If an appeal does take place, and the judge decides possession should be granted to the landlord then the tenant has two months to vacate, or seek a delay from another judge, called the Juge de l’Exécution.
This judge can grant a delay on eviction of up to one year.
In coming to their decision the judge will take into account both the circumstances of the tenant and the landlord, e.g. age, health, family composition, financial situation and rehousing options for the tenant.
Where the court has been agreed a repayment plan with a tenant, which has not been adhered to, more often than not a possession order will be granted without further delay.
There is a right of appeal for both parties against the decision of the judge.
Within the two month period granted for the tenant to vacate, the huissier will then seek to enforce the possession order, although they cannot oblige the tenant to leave by force.
If the tenant refuses to leave the property, then the huissier is obliged to seek assistance from the Préfecture to use police to enforce the eviction.
The préfecture have two months to respond to the request. A further social report will be prepared.
If the préfet agrees that the eviction should proceed, the tenant has one month to remove any belongings from the property.
However, the préfecture have the right to refuse to engage the police to enforce the eviction order if they consider the family to be 'at risk'. Whilst local practice does vary, it is not unusual for the local préfet to refuse to implement the court order.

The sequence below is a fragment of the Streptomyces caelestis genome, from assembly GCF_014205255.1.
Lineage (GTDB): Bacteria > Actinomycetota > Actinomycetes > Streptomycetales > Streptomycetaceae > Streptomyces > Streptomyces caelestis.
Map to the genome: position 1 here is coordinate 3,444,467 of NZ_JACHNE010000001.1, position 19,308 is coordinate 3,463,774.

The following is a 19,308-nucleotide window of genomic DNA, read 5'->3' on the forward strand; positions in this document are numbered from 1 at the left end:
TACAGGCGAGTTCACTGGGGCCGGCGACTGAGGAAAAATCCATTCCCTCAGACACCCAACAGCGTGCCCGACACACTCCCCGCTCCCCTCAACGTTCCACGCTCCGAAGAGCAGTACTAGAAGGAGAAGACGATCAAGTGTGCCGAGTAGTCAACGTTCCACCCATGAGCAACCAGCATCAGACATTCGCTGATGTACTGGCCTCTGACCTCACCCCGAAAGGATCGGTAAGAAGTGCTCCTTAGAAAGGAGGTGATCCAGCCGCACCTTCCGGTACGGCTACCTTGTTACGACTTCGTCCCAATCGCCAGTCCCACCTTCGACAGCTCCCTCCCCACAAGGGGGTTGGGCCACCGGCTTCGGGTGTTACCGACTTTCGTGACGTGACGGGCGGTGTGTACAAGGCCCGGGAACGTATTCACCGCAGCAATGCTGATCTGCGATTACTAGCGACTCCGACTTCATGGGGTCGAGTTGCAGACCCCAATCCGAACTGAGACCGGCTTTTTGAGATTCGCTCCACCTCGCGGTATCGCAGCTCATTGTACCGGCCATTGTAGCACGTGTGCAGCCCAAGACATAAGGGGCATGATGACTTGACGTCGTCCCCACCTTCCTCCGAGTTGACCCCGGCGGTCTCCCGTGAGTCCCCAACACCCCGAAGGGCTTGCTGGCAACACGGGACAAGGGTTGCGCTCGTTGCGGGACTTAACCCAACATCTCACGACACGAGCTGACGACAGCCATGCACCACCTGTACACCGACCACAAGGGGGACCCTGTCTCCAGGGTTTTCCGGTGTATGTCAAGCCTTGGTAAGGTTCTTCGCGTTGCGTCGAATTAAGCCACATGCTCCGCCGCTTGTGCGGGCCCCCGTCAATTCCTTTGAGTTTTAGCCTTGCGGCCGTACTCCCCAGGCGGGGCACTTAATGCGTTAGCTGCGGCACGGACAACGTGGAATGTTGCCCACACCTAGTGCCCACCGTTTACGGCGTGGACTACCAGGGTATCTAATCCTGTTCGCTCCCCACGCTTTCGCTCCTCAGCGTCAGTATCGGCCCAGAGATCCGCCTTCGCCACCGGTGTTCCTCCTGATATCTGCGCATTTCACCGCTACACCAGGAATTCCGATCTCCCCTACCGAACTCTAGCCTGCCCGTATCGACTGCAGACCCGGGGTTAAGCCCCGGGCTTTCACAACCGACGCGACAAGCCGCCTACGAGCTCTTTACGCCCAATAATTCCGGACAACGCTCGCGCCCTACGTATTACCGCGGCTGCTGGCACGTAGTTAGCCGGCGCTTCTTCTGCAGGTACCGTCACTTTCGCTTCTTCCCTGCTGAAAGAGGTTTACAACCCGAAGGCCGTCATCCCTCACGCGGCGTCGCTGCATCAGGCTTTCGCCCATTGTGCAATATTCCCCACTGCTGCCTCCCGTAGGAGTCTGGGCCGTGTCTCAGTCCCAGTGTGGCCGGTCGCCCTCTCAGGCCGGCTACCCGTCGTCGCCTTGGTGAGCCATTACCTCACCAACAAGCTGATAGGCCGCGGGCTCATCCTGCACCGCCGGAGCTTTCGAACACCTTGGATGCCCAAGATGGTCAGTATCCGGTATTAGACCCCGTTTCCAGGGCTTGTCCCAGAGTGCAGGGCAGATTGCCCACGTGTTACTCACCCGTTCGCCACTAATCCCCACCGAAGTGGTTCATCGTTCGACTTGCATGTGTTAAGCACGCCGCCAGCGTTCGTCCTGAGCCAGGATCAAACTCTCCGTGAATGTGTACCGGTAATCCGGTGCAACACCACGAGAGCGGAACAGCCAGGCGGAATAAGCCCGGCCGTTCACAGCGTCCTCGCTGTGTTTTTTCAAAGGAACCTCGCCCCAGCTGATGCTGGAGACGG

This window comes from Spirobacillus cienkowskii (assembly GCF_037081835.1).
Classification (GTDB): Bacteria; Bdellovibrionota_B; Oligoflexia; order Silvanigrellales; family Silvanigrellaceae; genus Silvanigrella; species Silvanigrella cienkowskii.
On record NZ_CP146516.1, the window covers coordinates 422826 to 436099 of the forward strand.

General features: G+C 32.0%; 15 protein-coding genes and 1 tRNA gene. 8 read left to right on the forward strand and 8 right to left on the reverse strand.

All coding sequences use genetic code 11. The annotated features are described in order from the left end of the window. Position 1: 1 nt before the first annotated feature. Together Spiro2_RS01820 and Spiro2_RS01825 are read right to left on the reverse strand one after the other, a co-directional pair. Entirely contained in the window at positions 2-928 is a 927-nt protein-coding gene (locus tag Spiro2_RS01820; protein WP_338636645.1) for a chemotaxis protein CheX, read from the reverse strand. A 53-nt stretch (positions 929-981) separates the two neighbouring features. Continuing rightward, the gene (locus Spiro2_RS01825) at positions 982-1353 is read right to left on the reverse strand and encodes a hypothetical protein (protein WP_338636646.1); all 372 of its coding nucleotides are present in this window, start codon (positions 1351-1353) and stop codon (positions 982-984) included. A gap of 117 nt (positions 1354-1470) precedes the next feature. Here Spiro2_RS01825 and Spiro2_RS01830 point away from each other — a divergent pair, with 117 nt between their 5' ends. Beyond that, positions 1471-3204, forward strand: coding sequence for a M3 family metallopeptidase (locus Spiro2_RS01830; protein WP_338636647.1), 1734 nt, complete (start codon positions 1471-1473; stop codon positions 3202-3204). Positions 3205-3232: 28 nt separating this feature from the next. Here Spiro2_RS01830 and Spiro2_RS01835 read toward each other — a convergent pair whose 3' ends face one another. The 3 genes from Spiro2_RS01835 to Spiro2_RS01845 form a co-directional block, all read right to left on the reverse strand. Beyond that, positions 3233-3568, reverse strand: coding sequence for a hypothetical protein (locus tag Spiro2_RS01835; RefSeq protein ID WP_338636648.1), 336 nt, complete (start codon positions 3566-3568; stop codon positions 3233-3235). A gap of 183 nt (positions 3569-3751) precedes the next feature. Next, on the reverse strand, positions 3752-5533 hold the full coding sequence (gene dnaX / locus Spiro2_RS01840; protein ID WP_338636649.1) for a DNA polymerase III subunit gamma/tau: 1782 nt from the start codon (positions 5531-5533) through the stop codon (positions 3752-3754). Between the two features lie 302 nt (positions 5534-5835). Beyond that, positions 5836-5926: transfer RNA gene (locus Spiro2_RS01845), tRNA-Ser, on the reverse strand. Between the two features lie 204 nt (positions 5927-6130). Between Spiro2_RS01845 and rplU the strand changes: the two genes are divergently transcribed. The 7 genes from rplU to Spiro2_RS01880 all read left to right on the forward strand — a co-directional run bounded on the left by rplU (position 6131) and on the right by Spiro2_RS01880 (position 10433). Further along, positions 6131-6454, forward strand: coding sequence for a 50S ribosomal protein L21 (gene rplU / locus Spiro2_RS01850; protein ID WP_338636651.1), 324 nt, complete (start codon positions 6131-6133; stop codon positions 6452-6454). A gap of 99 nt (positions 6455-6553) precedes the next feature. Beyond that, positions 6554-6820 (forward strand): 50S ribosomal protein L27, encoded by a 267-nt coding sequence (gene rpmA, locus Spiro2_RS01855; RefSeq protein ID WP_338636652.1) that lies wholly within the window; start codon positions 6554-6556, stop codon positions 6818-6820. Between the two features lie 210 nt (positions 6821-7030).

In these circumstances the landlord (through the huissier) can go to the Tribunal administratif and seek compensation for the loss of rent (past and future) from the government. This does occur on a not infrequent basis, and each year it costs the government millions in compensation payments to landlords!
If this happens to you, do not hold your breath about an early payout or full compensation!
If you need to go to a court to get compensation from the government, then it might be several years before there is a hearing and you are unlikely to receive the full arrears you are owed as the court will make their own estimation of your real loss, including a revision of the actual rental calculation if they consider the rent payable to be above local market rents.
It is normally possible to negotiate an earlier settlement directly with the préfecture, but, in such circumstances, you can expect to receive no more than 70% of the arrears of rent. The government justifies such a stance as the landlord is being indenified earlier than would otherwise be the case, despite the fact that it was they who refused to enforce the court decision. It is a complete scandal.
La Trève Hivernale
During the period 1st Nov to 31 March in the regions (and between 15th Oct to 1st April in Paris) no evictions are permitted, unless alternative housing available, or unless the property is in a dangerous condition, or the occupants are squatters.
22.3.5. Le Référé
In exceptional circumstances it is possible to go to court for an urgent decision, called le référé.
The hearing takes place in front of a Juge des référés at the Tribunal d’instance.
You need to approach a huissier in the first instance. There is no need for avocat.
The decisions are considered to be of a provisional nature, in circumstances which are clear.
If urgency and clarity do not apply the judge will refer the case to the main court.